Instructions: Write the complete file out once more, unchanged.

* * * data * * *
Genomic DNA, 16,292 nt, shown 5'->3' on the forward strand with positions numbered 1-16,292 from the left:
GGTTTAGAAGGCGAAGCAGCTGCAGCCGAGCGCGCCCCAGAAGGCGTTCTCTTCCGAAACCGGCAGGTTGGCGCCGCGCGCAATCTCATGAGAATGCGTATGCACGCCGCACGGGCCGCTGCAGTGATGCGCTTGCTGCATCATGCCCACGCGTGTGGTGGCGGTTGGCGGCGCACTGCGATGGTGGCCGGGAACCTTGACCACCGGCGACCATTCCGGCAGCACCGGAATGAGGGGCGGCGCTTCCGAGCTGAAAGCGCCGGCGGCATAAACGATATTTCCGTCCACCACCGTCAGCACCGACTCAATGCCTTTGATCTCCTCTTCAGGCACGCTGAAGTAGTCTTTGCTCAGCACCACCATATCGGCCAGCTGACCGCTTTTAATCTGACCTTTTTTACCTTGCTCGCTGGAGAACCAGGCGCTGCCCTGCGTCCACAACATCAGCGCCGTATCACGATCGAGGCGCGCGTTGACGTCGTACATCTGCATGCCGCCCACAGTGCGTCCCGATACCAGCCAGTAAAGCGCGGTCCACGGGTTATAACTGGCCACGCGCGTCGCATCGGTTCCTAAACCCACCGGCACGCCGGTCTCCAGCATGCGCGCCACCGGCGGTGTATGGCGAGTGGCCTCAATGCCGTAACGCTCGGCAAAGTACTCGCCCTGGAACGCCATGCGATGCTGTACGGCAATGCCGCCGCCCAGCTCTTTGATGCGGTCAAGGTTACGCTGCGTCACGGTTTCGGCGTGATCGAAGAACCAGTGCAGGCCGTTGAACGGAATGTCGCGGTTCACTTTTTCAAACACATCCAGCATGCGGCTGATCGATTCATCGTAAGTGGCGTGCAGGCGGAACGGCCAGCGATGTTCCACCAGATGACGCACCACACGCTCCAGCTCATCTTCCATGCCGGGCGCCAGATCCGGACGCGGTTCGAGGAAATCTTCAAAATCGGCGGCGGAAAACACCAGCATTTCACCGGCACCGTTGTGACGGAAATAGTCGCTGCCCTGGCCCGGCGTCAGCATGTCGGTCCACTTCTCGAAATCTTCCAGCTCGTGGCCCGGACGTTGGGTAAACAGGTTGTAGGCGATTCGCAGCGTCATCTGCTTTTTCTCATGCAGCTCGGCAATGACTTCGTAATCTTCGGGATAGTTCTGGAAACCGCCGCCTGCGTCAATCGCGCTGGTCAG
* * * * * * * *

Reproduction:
Genomic DNA, 16,292 nt, shown 5'->3' on the forward strand with positions numbered 1-16,292 from the left:
GGTTTAGAAGGCGAAGCAGCTGCAGCCGAGCGCGCCCCAGAAGGCGTTCTCTTCCGAAACCGGCAGGTTGGCGCCGCGCGCAATCTCATGAGAATGCGTATGCACGCCGCACGGGCCGCTGCAGTGATGCGCTTGCTGCATCATGCCCACGCGTGTGGTGGCGGTTGGCGGCGCACTGCGATGGTGGCCGGGAACCTTGACCACCGGCGACCATTCCGGCAGCACCGGAATGAGGGGCGGCGCTTCCGAGCTGAAAGCGCCGGCGGCATAAACGATATTTCCGTCCACCACCGTCAGCACCGACTCAATGCCTTTGATCTCCTCTTCAGGCACGCTGAAGTAGTCTTTGCTCAGCACCACCATATCGGCCAGCTGACCGCTTTTAATCTGACCTTTTTTACCTTGCTCGCTGGAGAACCAGGCGCTGCCCTGCGTCCACAACATCAGCGCCGTATCACGATCGAGGCGCGCGTTGACGTCGTACATCTGCATGCCGCCCACAGTGCGTCCCGATACCAGCCAGTAAAGCGCGGTCCACGGGTTATAACTGGCCACGCGCGTCGCATCGGTTCCTAAACCCACCGGCACGCCGGTCTCCAGCATGCGCGCCACCGGCGGTGTATGGCGAGTGGCCTCAATGCCGTAACGCTCGGCAAAGTACTCGCCCTGGAACGCCATGCGATGCTGTACGGCAATGCCGCCGCCCAGCTCTTTGATGCGGTCAAGGTTACGCTGCGTCACGGTTTCGGCGTGATCGAAGAACCAGTGCAGGCCGTTGAACGGAATGTCGCGGTTCACTTTTTCAAACACATCCAGCATGCGGCTGATCGATTCATCGTAAGTGGCGTGCAGGCGGAACGGCCAGCGATGTTCCACCAGATGACGCACCACACGCTCCAGCTCATCTTCCATGCCGGGCGCCAGATCCGGACGCGGTTCGAGGAAATCTTCAAAATCGGCGGCGGAAAACACCAGCATTTCACCGGCACCGTTGTGACGGAAATAGTCGCTGCCCTGGCCCGGCGTCAGCATGTCGGTCCACTTCTCGAAATCTTCCAGCTCGTGGCCCGGACGTTGGGTAAACAGGTTGTAGGCGATTCGCAGCGTCATCTGCTTTTTCTCATGCAGCTCGGCAATGACTTCGTAATCTTCGGGATAGTTCTGGAAACCGCCGCCTGCGTCAATCGCGCTGGTCAG